Day 0 - Travel
Day 1 - Evening Rome tour and dinner
Day 2 - Monte Cassino, Pompeii, Inlaid wood
Day 2 - Capri, Hotel dinner
Day 3 - Capri, Anacapri, Verde dinner
Day 4 - Assisi - Church
Day 5 - Padua - St. Anthony's
Day 5 - Venice - Evening tour
Day 6 - Venice - glass, Piazza San Marco, Burano lunch, boat bus
Day 7 - Montecatini, Lunch, Old Montecatini, Tuscan Dinner
Day 8 - Florence - Duomo, Academy, St. Croche, gold, Medici Chapel,
Day 9 - Sienna - Duomo, Campo
Day 9 - Rome - Evening tour - Spanish steps, Trevi fountain, Pantheon, Piazza Navona, Dinner?
Day 10 - Rome - Vatican museum, Sistine Chapel, St. Peters
Day 10 - Colosseum, San Paolo fuori le Mura, Santa Maria Maggiore , Good bye dinner
Day 11 - Home
This is a personal account and tends to
be a laundry list.
Sorry if it's too boring.
I hope you do your own.
This is the story of a man named Rob,
Took his wife to Rome with the whole mob.
Then one day he was cruising for some beer
When suddenly he found he was here.
Rome that is, Capri, Assisi, Venice, Florence...
Off we went early Wednesday morning for our flight to Seattle. It was pretty uneventful. We met Peg, Deb's sister. Jumped on a Northwest flight to Amsterdam. I don't remember night occurring. Between a couple drinks and talking to Abdul the time passed quickly. We had a bit of a delay in Amsterdam waiting for our KLM flight to Rome. We arrive in Rome, found the luggage area and the greeter. While waiting forever for our luggage we noticed airport security were carrying Uzi's and had police dog's. We watched them hassle some hippie looking guy. After we got our bags we were stranded for quite awhile waiting for another group who had lost their luggage. We met Roy, Ray and Monica while standing around. Had we known we could have walked to the hotel, instead we got on a bus which sort of made a U-turn and pulled into the Airport Hilton. We got our very nice room and went to the orientation. Later we went on the optional evening tour of Rome. Not much traffic and beautiful sites. Our first glimpse of St. Peters, The Coliseum and many other sites we would see again another time. We went to a "real Roman dinner ". The music was fantastic and the food good, mostly pizza or spaghetti. The antipasti was interesting and good. Deb bought the CD, we haven't heard it yet. Then to bed.
Up at 6, grab breakfast and on our way. Our bus driver, 'Tonino (Antonio), was a very handsome dude and an excellent driver. We stopped at Monte Cassino where there are some large WWII grave yards. We saw the one for the British Empire. I think there is an American one around someplace too. The Monastery on top was spectacular but we didn't actually visit it. I understand it was destroyed during the war trying to capture it from the Germans. On to Pompeii. Vesuvius was very visible. The top had been blown off. We were told that it's one of the most dangerous volcanoes in the world. Napoli (Naples) lies below it. The emergency plan when it goes is to hand out 800,000 rosaries. Probably as good a plan as any.
While waiting in line to
get into Pompeii
it was about 100 degrees. I realized I was going to die in
the heat so
I sprinted across the road and tried on a hat a vendor was
trying to sell
for 20,000 lira. I was in shock over the price but Deb was
giving the thumbs
up. The lady was happy, I then realized I had gotten a very
cool hat for
less then $10. As you will see in the pictures I wore it for
the rest of
the trip. I looked like a member of the Mafia.
Pompeii was hot but interesting. Pompeii has fascinated me since I was in grade school. I was very happy to see it.
On our way to Capri we stopped at an inlaid wood factory. I wondered where Fran Drescher ended up after "The Nanny". She's making presentations to tourists here - same look, same voice, different accent.
On to Capri - technically pronounced CAP-ri not ca-PRI. We drove to Sorrento which is spectacularly beautiful, hanging on cliffs overlooking the Mediterranean Sea. The bus negotiated the narrow roads down to the docks where we waited for our hydrofoil. The trip was uneventful though beautiful. We had to take a funicular up to the area of Capri where our hotel is located. A funicular is a little cable car/train designed to take you up steep hills. We found our very nice hotel located just a few steps from the center of the shopping action. We were right behind one of the main luxury hotels in the world. We had dinner with the group then walked around and looked at the elegant shops. The next morning we took a short walking tour to see some spectacular sites. Many people went on a boat tour around the island. We opted to go to Anacapri which is a town higher up from us. We took Mr. Toad's wild taxi ride to the top. Holy Shitsky Batman! Narrow roads and going lickity split. I took a few pictures to keep from praying or swearing loudly. At Anacapri we hiked around and saw the sites, including a church (web page). After asking directions in Italian we found the chair lift that takes you to the highest point on the island. WOW! Afterward we stood in the line and took the public bus back down the hill. That was also an experience. We stood and swayed and sweated and prayed as we careened down the mountain.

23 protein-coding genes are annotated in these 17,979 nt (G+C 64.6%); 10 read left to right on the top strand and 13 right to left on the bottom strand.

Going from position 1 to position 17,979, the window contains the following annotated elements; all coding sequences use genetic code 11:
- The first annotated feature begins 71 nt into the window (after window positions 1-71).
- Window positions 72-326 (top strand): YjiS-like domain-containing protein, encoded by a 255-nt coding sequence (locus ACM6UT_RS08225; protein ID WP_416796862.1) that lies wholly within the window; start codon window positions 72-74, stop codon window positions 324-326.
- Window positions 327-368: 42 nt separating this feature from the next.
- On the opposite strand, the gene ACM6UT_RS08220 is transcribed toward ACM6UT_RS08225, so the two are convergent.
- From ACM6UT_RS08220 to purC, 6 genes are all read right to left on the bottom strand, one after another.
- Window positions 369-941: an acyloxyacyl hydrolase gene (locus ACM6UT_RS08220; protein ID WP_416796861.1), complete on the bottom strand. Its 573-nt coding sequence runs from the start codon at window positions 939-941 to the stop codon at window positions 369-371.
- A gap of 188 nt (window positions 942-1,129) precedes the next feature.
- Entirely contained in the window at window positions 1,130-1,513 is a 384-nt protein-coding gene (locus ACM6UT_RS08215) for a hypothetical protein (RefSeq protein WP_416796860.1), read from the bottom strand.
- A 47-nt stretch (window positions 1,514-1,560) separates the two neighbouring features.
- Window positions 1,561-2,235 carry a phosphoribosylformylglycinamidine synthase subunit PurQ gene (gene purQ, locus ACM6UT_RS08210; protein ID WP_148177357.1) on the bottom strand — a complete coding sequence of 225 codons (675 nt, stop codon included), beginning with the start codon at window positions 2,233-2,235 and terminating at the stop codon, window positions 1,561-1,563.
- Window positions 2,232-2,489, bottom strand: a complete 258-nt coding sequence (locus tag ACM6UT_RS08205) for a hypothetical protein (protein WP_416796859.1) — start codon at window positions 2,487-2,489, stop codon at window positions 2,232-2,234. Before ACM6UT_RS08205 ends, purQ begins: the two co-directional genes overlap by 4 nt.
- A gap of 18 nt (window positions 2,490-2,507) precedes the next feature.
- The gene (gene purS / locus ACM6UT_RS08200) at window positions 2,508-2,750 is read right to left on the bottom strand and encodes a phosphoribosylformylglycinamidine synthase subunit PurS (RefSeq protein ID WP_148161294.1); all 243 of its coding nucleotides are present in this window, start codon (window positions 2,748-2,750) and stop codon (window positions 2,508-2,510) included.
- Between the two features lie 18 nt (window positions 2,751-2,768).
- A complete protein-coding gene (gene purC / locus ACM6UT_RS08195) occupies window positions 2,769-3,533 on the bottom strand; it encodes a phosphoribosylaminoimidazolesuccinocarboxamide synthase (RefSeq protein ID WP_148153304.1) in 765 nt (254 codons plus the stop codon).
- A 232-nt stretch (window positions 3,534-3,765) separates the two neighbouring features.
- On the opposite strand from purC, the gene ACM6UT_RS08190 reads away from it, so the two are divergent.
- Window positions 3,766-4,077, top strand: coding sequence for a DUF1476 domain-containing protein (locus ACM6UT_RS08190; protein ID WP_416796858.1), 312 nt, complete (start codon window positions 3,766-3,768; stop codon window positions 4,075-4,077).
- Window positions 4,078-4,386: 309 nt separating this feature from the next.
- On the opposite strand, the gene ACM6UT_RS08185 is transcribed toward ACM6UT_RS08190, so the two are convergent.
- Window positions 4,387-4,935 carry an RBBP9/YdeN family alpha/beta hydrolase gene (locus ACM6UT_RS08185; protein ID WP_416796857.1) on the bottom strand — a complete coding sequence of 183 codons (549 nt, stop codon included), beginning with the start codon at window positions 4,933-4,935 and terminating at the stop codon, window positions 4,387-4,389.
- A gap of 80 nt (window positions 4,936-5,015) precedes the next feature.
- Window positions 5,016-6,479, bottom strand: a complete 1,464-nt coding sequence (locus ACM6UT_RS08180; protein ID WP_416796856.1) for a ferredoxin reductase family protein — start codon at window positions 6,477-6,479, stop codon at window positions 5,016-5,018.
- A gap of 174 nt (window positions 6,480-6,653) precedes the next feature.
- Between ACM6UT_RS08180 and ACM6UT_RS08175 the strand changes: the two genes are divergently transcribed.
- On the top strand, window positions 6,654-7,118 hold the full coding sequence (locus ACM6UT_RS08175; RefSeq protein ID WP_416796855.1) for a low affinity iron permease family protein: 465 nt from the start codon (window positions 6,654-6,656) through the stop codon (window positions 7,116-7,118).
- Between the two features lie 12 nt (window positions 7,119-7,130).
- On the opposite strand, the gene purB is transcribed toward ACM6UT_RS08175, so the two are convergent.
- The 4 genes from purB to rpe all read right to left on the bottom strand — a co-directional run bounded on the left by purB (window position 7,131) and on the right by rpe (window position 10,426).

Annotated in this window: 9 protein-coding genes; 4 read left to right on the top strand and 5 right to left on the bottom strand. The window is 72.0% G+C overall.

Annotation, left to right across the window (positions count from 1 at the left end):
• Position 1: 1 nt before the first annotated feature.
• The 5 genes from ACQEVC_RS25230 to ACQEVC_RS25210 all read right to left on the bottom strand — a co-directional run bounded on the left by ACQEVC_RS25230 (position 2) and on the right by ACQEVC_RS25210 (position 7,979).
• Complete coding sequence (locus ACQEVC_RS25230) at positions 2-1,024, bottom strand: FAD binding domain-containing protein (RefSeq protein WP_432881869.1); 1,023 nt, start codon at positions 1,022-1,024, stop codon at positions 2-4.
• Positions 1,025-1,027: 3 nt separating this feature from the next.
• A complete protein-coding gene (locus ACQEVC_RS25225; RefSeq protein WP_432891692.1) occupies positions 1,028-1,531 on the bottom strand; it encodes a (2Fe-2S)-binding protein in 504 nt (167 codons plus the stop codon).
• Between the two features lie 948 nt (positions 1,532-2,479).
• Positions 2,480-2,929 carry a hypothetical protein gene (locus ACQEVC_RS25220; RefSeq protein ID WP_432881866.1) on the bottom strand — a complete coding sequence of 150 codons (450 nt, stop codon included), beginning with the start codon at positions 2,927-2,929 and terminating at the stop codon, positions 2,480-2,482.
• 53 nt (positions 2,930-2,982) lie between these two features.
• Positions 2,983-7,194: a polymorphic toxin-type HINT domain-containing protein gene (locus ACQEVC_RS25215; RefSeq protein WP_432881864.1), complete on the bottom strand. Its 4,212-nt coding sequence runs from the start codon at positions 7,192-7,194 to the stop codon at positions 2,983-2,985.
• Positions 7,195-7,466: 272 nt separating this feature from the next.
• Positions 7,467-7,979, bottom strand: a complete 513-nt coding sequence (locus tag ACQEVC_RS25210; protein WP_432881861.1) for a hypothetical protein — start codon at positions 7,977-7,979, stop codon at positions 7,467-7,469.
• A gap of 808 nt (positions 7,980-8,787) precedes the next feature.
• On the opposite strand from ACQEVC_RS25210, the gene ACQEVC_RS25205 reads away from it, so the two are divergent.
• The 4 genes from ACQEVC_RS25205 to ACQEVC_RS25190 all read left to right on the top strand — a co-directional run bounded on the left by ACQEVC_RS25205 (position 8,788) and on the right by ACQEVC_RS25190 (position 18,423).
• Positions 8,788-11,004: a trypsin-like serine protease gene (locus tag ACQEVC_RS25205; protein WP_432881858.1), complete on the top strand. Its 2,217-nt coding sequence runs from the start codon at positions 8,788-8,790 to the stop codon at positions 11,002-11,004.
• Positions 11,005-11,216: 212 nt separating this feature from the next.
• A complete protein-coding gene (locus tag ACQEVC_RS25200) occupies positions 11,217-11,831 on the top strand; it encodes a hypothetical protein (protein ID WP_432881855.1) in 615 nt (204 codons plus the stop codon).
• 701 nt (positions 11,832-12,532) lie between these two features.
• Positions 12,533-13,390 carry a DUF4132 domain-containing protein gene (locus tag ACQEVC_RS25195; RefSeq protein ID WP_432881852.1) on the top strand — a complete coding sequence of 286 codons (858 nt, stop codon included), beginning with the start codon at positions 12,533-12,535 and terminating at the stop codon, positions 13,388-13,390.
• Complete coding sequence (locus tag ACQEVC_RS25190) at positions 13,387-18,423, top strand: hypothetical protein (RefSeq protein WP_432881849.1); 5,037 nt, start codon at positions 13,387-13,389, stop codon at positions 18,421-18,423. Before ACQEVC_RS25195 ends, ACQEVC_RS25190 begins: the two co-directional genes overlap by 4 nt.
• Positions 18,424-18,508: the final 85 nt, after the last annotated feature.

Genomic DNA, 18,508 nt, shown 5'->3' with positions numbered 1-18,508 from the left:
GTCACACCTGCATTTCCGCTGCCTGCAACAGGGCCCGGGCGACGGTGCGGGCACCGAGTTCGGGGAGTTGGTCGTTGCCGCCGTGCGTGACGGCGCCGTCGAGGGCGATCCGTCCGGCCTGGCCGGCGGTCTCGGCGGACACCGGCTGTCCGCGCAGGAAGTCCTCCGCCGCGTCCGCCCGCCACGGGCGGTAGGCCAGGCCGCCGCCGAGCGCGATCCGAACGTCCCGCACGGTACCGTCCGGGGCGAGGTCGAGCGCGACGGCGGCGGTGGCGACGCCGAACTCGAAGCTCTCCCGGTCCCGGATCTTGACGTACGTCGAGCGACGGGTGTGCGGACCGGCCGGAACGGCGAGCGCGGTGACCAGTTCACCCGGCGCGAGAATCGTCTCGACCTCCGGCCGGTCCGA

That evening we went to the Villa Verde restaurant for dinner. It was suggested by a bartender. We were the first people there by about 30-40 minutes. Crazy Americans. The Italians often close up their businesses during the afternoon then reopen about 4 until late. They have dinner later. I guess they sleep in two shifts and stay up very late by my standards. It was a nice and interesting meal. Later while waiting for Deb I struck up a conversation with a lady who was tending her grand daughter. She was from Argentina. Her daughter works for Armani. They were staying in $500/night rooms at the fancy hotel. She said her daughters dress was over $500. Whew! Deb, Peg and I had a drink on the patio of the fancy hotel. I think this is when Deb bought a ring.
Up at 6, grab breakfast and on our way. Another beautiful boat trip to Sorrento and a long but interesting bus trip on our way to Assisi. Assisi was interesting. We hiked around a bit. Our hotel was spectacular. Beautiful views and really beautiful rooms. Dinner was good.
Up a 6, grab a breakfast and on our way. We went to Padua which has a lot of very nice stuff. We visited the church where St. Anthony is buried. This was actually one of the highlights of the trip for me. The church was packed with fabulous things, including St. Anthony's esophagus and teeth. Yes! It's true! The esophagus looks like some black blob, but there it is! I actually had to sit down and carefully look around to see a fraction of the beautiful items in this church. The guide books indicate there was much more to see in Padua and deserves another visit.